Why is Lobster Immortal?

Introducing Louie, a 132-year-old lobster weighing 10 kg.

Recently, the restaurant owner who had held him for 20 years decided to release him. Many worried about whether the animal, after so many years in captivity, could survive in the wild. But for different specialists, given the weight of this old Louie, there are few predators that would be able to attack him.

And that’s where it gets interesting: It does not age, simply.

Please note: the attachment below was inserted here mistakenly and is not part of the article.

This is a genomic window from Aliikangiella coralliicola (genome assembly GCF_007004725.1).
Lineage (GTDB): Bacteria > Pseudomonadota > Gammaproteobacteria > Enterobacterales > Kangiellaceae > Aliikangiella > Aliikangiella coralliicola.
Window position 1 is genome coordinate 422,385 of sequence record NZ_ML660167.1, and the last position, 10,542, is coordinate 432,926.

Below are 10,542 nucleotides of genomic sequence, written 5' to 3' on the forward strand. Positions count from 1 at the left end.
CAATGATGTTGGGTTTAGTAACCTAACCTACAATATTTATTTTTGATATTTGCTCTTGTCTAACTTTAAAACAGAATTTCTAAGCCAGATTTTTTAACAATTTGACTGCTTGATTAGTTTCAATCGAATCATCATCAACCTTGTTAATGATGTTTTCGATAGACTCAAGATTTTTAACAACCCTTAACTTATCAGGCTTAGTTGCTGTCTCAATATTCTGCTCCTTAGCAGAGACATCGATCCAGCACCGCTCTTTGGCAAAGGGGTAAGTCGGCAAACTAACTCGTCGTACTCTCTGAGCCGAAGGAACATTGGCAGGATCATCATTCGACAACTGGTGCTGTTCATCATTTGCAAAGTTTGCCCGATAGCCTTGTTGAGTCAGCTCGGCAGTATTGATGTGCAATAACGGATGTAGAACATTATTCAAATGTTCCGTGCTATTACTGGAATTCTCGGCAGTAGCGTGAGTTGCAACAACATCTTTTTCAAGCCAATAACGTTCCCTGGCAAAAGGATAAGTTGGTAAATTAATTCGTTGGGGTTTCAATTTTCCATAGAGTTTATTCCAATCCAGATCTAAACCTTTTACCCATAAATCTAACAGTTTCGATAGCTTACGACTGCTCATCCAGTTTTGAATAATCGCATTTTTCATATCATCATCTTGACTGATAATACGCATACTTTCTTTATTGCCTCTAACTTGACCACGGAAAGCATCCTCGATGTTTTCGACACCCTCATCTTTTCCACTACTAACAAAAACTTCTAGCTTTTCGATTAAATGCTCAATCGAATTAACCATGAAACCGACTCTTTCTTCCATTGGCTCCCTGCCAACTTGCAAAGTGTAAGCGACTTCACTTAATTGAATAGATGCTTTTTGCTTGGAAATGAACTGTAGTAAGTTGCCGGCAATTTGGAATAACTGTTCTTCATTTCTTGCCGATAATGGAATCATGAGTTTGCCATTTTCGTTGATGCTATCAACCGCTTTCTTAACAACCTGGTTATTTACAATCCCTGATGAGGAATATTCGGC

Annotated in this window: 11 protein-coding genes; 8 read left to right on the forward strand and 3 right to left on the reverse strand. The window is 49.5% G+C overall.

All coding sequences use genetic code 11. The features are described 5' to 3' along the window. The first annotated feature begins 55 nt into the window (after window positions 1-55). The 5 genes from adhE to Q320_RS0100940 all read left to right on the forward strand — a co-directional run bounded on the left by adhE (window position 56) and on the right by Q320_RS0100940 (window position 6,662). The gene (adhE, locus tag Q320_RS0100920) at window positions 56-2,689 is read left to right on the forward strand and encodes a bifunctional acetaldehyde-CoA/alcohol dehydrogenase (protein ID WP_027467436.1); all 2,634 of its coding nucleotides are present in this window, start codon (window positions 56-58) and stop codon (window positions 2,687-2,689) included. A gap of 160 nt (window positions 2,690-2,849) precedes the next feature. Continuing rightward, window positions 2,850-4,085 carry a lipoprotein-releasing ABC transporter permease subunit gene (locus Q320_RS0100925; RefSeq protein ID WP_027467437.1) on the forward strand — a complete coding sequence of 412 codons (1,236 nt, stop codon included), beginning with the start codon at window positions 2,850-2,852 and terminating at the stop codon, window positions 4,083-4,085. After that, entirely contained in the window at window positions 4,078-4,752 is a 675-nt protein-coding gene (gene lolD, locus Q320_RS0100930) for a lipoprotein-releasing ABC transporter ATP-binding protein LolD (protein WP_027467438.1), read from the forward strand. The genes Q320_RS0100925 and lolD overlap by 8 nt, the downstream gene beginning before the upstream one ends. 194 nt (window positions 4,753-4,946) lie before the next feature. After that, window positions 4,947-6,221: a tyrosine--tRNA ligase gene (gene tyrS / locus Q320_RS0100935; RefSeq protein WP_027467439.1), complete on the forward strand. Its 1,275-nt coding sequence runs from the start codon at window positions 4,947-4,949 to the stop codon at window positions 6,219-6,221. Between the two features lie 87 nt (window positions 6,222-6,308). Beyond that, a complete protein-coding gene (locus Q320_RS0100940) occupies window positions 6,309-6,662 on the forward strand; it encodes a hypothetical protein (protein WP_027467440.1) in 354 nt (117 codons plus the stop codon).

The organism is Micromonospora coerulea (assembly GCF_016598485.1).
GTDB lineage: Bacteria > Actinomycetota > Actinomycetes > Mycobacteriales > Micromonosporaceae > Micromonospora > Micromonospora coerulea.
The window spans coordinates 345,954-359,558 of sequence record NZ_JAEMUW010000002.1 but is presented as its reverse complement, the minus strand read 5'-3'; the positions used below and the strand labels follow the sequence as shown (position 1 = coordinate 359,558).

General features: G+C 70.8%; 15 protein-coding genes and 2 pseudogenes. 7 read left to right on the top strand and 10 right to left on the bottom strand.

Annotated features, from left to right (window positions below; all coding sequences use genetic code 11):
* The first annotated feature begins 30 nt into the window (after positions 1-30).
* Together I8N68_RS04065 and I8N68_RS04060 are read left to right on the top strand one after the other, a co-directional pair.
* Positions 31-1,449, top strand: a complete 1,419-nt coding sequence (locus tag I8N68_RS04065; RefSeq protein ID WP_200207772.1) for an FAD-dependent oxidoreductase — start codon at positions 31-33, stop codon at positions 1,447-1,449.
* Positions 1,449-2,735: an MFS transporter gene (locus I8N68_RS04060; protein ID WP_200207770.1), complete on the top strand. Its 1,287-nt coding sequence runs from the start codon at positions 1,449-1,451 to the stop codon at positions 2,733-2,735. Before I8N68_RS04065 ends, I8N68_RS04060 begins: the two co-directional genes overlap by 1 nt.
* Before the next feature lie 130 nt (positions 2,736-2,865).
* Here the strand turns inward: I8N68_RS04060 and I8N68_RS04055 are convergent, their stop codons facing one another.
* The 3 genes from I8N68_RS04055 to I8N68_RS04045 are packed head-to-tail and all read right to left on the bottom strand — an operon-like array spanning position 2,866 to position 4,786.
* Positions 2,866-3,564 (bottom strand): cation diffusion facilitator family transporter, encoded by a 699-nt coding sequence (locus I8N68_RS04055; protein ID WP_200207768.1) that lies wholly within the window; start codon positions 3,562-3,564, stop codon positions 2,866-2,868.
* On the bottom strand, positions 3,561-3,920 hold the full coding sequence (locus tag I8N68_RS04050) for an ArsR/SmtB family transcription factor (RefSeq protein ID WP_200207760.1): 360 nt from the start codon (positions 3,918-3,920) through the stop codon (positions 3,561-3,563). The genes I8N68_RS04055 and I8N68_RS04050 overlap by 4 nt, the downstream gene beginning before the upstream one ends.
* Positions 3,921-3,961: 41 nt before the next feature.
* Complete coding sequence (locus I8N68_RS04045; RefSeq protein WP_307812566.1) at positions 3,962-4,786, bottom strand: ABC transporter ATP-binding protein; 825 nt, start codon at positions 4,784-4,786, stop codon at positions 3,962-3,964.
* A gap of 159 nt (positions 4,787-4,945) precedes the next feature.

He constantly secretes an enzyme called “telomerase” that allows him to renew his cells to infinity. Suddenly, he just grows, chaining the moults to renew his tissue to infinity, and the more it grows, the more it becomes fertile. So technically speaking, lobster is not immortal because immortal means that can not die and as the De Rugy case reminded us, lobsters often end up on our plates. The eternal term seems more appropriate. The lobster does not die of old age, but the hazards of life. Like you and me. The only downside, once you remove stoves, pots and accidents home: by dint of moulting, it could be that after a while, his exoskeleton deteriorates. But we’ve never found enough old to confirm it.